It may sound scary or challenging, but it's really not. First, where would you find this java.security file?

In Java 11, it's found in the JVM's /conf/security/ folder (such as C:\Program Files\Java\jdk-11.0.11\conf\security).

In Java 8, where it's found depends on whether you're running a JDK or a JRE. For a JDK, it's in the JVM's /jre/lib/security folder (such as C:\Program Files\Java\jdk1.8.0_291\jre\lib\security). For a JRE, it's in the JVM's /lib/security folder.

Next, make a copy of the file (for you to revert to if needed).

Then in the file, find the line (about 700 lines down) starting with:

jdk.tls.disabledAlgorithms=SSLv3, TLSv1, TLSv1.1, RC4, DES, MD5withRSA, \

You could remove the TLSv1, TLSv1.1, values (don't leave a spurious comma), then save the file, and then restart CF.

With that, you will re-enable calls out to such "dirty old servers". But note that you will need to keep doing this, with each JVM update...

Groundhog day: you'll need do make this java.security file change on any later JVM updates

Beware also that if you later implement a new JVM update, that later JVM will ALSO include this "protection" by default--in its own version of this file--and you will need to remove these TLS values from that NEW version of this file each time you update the JVM, for as long as you "need" to talk to servers that don't support at least TLS 1.2 or above.

Perhaps in time, you can instead persuade the servers you call out to to support TLS 1.2 and above. Again, I think that's part of Oracle's aim here.

Should you update to the new JVM version?

Moving back to this new JVM version itself, should you move to it?

Well, given the security vulnerability indicated to be fixed, as well as the improvement to protect your server from calling out to servers with older, less secure TLS versions, it seems that most would want to update the JVM, just like it's always important to update the JVM.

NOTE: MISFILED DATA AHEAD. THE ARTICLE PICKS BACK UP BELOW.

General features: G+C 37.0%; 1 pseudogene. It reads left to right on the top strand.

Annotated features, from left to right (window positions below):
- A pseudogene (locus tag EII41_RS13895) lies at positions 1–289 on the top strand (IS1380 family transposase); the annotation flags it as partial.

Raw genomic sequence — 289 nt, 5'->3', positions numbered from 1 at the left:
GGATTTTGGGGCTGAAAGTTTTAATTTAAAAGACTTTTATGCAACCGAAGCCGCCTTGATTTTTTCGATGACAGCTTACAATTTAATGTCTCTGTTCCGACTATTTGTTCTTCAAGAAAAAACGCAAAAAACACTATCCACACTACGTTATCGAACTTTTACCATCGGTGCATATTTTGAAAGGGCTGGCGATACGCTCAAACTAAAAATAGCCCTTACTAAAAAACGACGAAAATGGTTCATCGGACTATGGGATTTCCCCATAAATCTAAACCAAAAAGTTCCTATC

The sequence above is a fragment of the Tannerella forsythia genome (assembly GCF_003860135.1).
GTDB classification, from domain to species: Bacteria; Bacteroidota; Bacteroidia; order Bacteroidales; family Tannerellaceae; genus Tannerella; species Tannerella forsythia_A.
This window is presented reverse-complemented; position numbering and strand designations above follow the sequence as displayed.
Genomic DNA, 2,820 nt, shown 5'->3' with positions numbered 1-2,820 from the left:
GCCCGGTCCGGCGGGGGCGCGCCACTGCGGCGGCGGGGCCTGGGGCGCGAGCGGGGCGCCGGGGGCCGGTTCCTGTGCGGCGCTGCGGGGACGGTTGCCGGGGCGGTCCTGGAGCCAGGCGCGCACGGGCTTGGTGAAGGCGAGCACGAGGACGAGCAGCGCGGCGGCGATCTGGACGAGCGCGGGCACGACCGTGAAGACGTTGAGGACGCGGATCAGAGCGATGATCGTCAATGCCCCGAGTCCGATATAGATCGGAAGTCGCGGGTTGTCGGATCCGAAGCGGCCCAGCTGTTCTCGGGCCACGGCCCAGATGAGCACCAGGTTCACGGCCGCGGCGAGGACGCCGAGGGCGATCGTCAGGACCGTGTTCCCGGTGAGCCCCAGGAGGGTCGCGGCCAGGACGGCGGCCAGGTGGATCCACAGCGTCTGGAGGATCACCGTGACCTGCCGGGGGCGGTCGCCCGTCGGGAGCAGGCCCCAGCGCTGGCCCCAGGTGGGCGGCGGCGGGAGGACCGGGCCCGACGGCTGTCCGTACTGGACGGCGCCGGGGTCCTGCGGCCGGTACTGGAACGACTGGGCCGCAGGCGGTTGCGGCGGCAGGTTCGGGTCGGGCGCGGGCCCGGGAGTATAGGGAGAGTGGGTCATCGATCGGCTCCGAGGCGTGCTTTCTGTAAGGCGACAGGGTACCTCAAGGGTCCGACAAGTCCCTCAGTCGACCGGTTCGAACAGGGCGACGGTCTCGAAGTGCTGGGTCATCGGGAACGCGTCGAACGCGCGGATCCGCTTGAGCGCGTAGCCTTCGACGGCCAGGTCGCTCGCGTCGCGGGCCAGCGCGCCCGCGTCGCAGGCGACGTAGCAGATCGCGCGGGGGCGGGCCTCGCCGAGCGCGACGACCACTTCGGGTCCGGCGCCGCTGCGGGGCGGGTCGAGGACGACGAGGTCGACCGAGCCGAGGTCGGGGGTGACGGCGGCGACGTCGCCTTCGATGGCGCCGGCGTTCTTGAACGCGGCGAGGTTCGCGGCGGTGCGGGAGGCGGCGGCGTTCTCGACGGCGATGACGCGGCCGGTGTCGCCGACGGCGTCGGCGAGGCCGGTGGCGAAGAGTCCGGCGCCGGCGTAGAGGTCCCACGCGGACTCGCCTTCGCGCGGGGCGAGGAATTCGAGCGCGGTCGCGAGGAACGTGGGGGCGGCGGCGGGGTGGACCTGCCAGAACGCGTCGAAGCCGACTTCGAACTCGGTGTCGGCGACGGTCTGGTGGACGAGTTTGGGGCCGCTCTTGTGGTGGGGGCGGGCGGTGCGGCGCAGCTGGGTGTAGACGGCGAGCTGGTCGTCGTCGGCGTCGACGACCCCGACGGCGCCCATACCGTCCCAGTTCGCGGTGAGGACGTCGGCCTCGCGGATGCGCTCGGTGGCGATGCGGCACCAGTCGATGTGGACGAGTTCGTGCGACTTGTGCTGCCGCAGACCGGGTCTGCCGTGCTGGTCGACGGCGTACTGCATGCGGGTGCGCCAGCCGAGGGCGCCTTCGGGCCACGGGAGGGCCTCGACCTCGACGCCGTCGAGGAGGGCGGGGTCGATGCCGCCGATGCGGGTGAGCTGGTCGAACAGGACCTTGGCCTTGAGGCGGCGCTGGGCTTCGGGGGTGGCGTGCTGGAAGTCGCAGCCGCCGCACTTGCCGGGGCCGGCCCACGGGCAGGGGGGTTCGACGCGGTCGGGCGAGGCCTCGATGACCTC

And consider also that Oracle updates the JVM about quarterly, so there will be another and another, each of which will again include all the above.

Speaking again now to my CF readers: to be clear Adobe always supports CF being run on the latest JVM update level that exists, for whatever JVM version is supported by the CF version you are running.

CF2021 and CF2018 support running on Java 11. CF2016 supported running on Java 8 or 11 (once a CF update was performed). So yes, those using CF2021, 2018 and 2016 should at a minimum update to the latest update of whatever JVM version they are using (8 or 11), and those on CF11 or 10 should update to the latest Java 8, if they are running that.

If you wonder "what version of CF supports what version of Java", I have another post I have done with a table which maps CF versions to supported Oracle Java versions.

The importance of testing such updates/changes

Of course, you should also always implement any such significant update or other change in some testing environment, rather than just updating your production serve only. At least then you can have some insight into the prospect of the update/change having a perhaps unexpected impact on your application.

Sadly, not everyone is setup to have a test environment, though of course everyone SHOULD> And note that insofar as testing of CF is concerned, you can implement ColdFusion for free on any supported OS (Windows, MacOS, Linux), with its free Developer or Trial editions.

More questions you may surely have, and finding answers to them

And there are certainly other questions which folks will have about JVM updates in general (and especially my CF readers in particular), including more on getting those binaries/installers (from Oracle or Adobe), on the difference between those offered by Adobe and those offered by Oracle, and on the implications of changing CF2016 from Java 8 to Java 11 (supported, but with caveats). They may also have questions on those "currently LTS" versions versus "more recent" Java versions, or on using non-Oracle JVMs, on Oracle licensing matters and still more. Others need help to know how to update the JVM, and some may easily make mistakes that I can help them avoid.